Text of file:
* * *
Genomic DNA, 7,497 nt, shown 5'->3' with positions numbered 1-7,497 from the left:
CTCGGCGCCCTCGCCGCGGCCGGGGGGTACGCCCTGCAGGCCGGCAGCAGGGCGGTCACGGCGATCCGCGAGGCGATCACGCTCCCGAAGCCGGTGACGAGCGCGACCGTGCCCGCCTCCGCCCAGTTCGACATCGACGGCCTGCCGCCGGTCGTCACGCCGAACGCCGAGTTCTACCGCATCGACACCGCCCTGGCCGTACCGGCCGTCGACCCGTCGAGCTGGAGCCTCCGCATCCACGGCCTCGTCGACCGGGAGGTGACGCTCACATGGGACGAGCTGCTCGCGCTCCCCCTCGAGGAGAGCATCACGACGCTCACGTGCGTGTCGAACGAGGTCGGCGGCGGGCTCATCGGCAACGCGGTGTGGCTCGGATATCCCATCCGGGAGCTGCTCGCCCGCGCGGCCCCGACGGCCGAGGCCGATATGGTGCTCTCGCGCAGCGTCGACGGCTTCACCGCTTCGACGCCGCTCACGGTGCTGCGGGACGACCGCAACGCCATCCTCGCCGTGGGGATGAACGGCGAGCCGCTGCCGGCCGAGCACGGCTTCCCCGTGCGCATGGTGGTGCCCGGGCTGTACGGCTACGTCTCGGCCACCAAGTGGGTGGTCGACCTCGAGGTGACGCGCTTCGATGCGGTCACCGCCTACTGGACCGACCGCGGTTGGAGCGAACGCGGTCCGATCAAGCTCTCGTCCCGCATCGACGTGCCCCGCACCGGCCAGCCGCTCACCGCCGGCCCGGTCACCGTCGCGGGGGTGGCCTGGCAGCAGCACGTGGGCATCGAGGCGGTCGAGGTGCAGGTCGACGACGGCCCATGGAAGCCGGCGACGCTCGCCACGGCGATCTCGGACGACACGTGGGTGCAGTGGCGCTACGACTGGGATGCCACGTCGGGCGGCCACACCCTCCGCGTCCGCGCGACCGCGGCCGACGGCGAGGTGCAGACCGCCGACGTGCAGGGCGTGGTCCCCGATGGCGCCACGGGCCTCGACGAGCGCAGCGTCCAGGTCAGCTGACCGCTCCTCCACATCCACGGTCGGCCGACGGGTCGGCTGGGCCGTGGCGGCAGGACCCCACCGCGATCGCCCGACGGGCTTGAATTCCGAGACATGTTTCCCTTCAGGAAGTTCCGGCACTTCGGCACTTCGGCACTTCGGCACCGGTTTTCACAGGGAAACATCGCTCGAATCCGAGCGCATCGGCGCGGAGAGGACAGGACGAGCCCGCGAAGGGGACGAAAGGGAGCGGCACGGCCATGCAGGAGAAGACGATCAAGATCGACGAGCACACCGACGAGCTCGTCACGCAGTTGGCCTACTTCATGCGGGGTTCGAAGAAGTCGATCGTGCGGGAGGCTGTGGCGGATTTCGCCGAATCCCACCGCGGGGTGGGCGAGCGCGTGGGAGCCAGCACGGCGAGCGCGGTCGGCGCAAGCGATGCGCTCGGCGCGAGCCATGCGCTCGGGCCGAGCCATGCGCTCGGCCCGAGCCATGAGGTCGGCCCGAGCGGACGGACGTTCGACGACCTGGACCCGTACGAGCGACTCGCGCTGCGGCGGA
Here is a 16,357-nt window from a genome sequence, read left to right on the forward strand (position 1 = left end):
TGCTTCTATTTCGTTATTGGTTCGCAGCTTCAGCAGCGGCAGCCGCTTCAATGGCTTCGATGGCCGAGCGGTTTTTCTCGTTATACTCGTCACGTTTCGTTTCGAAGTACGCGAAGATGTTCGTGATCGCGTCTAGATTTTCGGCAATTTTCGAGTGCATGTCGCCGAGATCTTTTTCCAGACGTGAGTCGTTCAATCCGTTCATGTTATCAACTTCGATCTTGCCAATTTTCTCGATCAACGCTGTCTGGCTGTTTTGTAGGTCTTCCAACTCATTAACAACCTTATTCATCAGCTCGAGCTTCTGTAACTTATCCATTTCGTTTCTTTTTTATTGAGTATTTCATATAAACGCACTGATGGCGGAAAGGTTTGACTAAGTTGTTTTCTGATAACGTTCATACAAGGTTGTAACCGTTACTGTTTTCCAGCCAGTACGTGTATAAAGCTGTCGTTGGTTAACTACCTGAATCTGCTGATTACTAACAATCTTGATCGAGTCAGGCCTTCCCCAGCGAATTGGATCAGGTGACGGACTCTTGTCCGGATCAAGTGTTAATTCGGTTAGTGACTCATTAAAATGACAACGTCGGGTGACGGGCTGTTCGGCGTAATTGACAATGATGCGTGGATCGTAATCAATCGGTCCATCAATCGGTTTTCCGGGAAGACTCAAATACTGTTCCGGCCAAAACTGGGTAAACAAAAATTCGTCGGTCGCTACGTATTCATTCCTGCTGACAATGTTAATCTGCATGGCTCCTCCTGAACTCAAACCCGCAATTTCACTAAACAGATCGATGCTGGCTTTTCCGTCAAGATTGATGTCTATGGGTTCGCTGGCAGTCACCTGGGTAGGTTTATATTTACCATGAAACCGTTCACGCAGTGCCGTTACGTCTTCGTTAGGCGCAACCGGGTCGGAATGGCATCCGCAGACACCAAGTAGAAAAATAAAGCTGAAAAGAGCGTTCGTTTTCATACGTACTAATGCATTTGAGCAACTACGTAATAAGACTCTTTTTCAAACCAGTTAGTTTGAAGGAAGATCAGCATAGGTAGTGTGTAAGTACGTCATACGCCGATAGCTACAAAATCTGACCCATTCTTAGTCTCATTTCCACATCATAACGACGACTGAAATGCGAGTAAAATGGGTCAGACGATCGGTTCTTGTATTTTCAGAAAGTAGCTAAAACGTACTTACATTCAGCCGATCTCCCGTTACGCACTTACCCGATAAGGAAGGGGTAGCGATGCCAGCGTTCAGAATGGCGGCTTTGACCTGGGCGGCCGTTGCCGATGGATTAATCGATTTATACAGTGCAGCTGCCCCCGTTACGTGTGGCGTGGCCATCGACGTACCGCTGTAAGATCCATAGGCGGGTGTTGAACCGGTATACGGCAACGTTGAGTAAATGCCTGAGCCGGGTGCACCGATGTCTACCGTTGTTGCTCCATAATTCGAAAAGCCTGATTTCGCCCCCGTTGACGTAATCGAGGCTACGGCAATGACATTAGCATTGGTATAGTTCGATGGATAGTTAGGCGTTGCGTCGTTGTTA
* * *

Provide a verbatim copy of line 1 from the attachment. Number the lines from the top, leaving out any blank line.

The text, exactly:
Genomic DNA, 7,497 nt, shown 5'->3' with positions numbered 1-7,497 from the left: